The legendary cosmic explorers’ first outing in two decades is an intoxicating, vital and welcome addition to the canon of astral jazz; space still is the place.
Ever since the demise of outsize Afro-futurist visionary and bandleader Herman ‘Sonny’ Blount’ aka Sun Ra in 1993, his sprawling Arkestra has continued to honour his legacy, even weathering the loss of integral members. Long-time vocalist June Tyson and tenor saxophonist John Gilmore have passed away into the celestial beyond, yet the ensemble has ploughed on with a relentless touring schedule, irrepressible, full-blooded and bracing in its evocation of its progenitor’s wacky sonic philosophy.
Led by the still sprightly, ninety-six-year-old alto saxophonist and musical director Marshall Allen, Swirling reacquaints us with the outfit’s dizzying melange of big-band swing, wonky electronics, furious be-bop, sultry soul, heartfelt utopianism, spiritual verve and rasping, out-there improv.
This first recording in twenty years functions as heady homage to the master, a joyous affirmation of the band’s ceaseless invention and a reminder of his enduring influence upon a host of modern acts such as Heliocentrics, Portishead, Radiohead and DJ Shadow. Much of the album’s material has featured as staples of the Arkestra repertoire for decades, like Satellites Are Spinning/Lights on a Satellite, Astro Black and Angels and Demons at Play.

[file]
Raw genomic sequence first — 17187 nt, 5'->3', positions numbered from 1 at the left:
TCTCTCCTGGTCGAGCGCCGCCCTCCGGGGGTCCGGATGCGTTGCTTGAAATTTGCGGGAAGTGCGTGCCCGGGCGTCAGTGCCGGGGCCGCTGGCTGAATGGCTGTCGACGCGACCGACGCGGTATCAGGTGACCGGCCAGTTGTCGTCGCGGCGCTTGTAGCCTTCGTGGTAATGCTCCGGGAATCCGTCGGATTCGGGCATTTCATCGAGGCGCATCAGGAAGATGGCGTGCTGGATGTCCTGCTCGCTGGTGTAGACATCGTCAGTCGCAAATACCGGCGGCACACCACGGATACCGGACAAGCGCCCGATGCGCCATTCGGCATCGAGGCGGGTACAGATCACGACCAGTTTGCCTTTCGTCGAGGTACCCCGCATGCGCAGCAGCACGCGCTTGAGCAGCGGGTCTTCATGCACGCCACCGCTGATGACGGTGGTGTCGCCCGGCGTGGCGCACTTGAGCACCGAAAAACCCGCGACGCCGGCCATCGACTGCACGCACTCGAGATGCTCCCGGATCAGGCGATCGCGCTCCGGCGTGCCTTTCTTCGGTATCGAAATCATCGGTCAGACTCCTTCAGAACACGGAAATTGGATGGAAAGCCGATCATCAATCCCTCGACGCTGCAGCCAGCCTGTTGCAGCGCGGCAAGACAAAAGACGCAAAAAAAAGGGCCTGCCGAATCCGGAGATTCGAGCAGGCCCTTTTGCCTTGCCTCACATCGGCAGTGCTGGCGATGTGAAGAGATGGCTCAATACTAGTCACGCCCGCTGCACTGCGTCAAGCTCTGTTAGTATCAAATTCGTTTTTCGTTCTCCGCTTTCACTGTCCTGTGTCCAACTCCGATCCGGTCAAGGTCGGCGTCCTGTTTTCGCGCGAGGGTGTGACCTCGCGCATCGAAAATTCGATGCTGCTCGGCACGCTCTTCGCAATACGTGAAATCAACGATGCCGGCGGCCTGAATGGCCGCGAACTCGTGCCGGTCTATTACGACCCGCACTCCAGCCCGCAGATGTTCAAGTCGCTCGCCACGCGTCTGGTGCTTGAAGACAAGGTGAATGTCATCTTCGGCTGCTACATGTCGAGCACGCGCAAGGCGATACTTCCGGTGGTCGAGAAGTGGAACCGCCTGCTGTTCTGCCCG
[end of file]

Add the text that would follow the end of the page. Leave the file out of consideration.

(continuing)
There’s some difficulty in finding a tidy way to summarise and categorise this alluring melting pot of sonic exploration: free-jazz elasticity, wistful balladry and finger-snapping bebop weave in and out of the group’s enigmatic dreamworld. A front-to-back listen reveals a psychedelia swathed in mystery and adventure, ecstatically controlled between simmering chaos, twitchy funk and serene reverie.
On the album’s 1971 opener, Satellites…, violinist Tara Middleton intones that “A better day is breaking/Great happiness is pending/The planet Earth’s awakening”, a dispatch which feels like a call to arms and a resurrection. Allen decorates the signature melody with a bluesy grace, evoking vast plains and expansive mountains with his breathy alto sax over the honking, drunken din. Elsewhere, Swirling offers ingenious lyricism whilst The Sky Is A Sea Of Darkness is given a dust-down which ditches the original’s frenzied cacophony in favour of a stirring acapella chant-along prelude segueing into the Lanquidity-like, triple time lope of Darkness, one of the set’s twinkling new tunes.
Door of The Cosmos is quintessential Sun Ra, a tumbling, oddball waltz, featuring Allen romping on EVI and some rhapsodic piano runs by Farid Barron, that sounds like a soul-splattering collision between The Clangers and John Coltrane’s interstellar blowing. A far-out interpretation of Queer Notions sees the troupe trade the original’s mellifluous, swinging strains for space cadet uniforms and the goosebump-inducing arrival of Middleton’s Tyson-like, honeyed tones raises the hairs on the neck on the incantatory maelstrom of Seductive Fantasy.
As ever with an Arkestra release, there is much to absorb and patience rewards the listener, but Allen and co deliver with time-honoured panache and deftness, bringing a release of cosmic light to combat dark and uncertain times.